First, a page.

es, prophecies, providences, and the Holy
Spirit. When all other means fail of lead
ing us to the knowledge of what we ought
to pray for, the Spirit does it.
IV. How does he make intercession for
the saints ? In whrit mode does he ope
rate, so as to help our mhrmities?
his heart, like the hammer of the Lord, in
a moment. And he prayed, and rose up,
happy in God. Thus it often happens
when professors of religion are praying
for their children. Sometimes they pray,
and are in darkness and doubt, feeling as
if there was no foundation forfaith, and no
special promises for the children ofbeliev-
i ers. Lsut wnue tney are pleading, Uoa
has shown them the full meaning of some
promises, and their soul has rested on it as
on the mighty arm of God. I onceheard
of a widow who was greatly exercised
about her children, till this passage was
brought powerfully to her mind : "Leave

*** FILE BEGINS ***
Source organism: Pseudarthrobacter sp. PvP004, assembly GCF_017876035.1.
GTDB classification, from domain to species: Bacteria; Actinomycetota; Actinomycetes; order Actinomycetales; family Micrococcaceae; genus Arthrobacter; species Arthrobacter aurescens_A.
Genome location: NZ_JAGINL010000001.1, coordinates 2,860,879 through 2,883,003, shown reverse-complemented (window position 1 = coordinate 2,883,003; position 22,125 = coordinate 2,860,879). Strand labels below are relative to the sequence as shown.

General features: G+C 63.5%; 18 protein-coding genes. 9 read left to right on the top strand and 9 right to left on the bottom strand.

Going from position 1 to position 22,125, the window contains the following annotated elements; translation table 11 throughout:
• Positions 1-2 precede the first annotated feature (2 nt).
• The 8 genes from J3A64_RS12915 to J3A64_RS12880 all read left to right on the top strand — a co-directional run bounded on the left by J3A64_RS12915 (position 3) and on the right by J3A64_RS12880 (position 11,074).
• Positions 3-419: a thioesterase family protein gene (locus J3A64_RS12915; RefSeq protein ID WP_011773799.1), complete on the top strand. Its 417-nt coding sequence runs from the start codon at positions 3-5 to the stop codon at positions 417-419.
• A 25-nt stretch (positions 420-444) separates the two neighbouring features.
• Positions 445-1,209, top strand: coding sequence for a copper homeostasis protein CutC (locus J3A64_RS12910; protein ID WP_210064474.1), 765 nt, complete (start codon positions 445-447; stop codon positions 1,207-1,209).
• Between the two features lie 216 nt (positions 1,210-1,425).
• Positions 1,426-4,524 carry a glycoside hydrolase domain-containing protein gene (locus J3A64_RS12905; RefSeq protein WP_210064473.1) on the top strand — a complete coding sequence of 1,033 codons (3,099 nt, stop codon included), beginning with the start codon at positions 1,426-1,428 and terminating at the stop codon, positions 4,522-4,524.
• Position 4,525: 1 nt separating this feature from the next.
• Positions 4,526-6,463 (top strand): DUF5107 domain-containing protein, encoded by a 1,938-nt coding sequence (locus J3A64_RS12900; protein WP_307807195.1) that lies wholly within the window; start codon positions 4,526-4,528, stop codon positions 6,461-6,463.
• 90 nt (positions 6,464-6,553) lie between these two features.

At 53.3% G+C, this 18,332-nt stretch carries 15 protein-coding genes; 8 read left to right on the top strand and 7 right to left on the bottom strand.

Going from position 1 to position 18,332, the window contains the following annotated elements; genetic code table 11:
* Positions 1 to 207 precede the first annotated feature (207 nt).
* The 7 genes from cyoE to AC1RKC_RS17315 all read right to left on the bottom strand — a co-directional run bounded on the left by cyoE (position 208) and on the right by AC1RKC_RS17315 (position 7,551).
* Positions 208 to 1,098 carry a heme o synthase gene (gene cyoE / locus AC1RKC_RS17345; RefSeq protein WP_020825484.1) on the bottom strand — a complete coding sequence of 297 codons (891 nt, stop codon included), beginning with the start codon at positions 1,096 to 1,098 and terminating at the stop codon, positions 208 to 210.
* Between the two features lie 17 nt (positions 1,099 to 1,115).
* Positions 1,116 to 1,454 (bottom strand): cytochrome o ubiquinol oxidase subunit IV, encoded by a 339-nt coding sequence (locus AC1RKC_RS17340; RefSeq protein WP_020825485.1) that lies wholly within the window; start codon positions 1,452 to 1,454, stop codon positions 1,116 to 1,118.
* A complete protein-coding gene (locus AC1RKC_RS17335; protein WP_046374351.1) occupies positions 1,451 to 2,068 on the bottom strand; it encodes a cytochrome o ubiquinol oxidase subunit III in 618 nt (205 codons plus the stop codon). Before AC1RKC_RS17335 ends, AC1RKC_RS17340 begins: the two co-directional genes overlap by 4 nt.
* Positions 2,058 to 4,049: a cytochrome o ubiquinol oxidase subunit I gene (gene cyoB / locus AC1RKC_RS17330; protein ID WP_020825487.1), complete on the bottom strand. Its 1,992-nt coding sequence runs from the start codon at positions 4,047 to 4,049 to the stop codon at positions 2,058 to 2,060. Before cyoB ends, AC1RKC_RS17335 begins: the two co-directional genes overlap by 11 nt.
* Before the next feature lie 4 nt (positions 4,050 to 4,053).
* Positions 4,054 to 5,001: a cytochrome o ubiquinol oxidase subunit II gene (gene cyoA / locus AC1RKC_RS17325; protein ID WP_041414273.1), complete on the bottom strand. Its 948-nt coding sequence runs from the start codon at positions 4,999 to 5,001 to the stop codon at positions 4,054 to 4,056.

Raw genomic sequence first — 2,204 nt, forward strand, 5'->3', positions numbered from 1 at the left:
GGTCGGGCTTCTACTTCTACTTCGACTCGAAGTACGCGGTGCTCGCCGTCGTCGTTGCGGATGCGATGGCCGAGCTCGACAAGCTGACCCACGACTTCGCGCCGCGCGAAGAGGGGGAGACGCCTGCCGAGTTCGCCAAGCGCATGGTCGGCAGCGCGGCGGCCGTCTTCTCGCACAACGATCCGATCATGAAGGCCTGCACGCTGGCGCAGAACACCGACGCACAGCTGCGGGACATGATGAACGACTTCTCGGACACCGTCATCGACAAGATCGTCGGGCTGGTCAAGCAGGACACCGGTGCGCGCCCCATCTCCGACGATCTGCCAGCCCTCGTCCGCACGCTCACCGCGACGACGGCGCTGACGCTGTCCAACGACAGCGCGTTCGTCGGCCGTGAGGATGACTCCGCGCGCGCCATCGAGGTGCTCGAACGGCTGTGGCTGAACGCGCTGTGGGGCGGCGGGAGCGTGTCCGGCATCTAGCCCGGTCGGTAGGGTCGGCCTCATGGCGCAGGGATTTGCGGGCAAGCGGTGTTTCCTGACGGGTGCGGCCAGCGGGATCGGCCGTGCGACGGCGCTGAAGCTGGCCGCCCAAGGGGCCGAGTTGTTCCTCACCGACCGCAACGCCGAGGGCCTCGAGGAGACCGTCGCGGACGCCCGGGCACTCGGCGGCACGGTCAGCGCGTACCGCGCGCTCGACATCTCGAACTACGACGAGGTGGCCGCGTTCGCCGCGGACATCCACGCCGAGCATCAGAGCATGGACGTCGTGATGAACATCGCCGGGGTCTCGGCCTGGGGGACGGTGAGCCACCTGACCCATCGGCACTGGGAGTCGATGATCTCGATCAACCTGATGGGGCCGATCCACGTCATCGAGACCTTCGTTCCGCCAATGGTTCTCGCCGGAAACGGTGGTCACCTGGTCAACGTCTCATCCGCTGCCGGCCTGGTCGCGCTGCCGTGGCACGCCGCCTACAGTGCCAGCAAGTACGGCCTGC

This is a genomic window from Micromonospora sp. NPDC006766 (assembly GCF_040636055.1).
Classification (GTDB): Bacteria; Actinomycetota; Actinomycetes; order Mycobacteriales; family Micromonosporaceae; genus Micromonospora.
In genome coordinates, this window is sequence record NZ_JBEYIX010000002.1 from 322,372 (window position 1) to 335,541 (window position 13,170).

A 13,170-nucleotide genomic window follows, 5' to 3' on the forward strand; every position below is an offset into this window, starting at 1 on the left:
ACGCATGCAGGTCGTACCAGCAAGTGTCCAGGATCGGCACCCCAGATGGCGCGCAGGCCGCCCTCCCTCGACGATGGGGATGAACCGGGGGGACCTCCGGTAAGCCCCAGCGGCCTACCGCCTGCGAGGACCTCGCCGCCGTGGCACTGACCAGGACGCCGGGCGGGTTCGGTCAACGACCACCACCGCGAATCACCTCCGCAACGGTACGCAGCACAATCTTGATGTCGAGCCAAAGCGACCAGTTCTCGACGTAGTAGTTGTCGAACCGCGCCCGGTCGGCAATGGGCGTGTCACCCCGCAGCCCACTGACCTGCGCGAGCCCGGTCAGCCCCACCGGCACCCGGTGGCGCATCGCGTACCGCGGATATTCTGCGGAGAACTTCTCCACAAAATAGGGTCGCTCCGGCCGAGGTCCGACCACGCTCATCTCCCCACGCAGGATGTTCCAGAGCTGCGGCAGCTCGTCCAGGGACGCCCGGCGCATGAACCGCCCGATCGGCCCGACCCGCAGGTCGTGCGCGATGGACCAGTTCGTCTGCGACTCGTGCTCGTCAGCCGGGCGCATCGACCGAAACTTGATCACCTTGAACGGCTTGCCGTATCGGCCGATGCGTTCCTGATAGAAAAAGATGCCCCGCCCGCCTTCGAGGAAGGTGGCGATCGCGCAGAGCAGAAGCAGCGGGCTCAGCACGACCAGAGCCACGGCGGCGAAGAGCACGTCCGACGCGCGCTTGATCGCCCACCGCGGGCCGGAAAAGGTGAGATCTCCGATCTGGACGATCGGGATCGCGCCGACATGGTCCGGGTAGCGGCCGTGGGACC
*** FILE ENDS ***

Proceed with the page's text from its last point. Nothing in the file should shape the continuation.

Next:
thy fatherless children with me, 1 will
preserve them alive." She saw it had an
extended meaning, and she was enabled
to lay hold on it, as it were, with her
hands; and then she prevailed in prayer,
and her children were converted. The
Holy Spirit was sent into the world by
the Savior, to guide his people, and in
struct them, anJ bring things to their
remembrance, as well as to convince the
world of sin.
4. ThcSphit leads Christians to desire
and pray for things of which nothing i
- i i n I'
Not by superseding the use ot our lie- j spccjficanv said in the word of God. Take
ultics. It is not by praying for us, while j tne case of an individual. That God is
we do nothing. He prays for us, by ex- j v, illing- to save is a general truth. So it
citing our own faculties. Not that he. 1m- j j5 a gonerai lruth that he is willing to an
mediately suggests to us words, or guides . s.vpr nrnvPr. nu, how shall 1 know the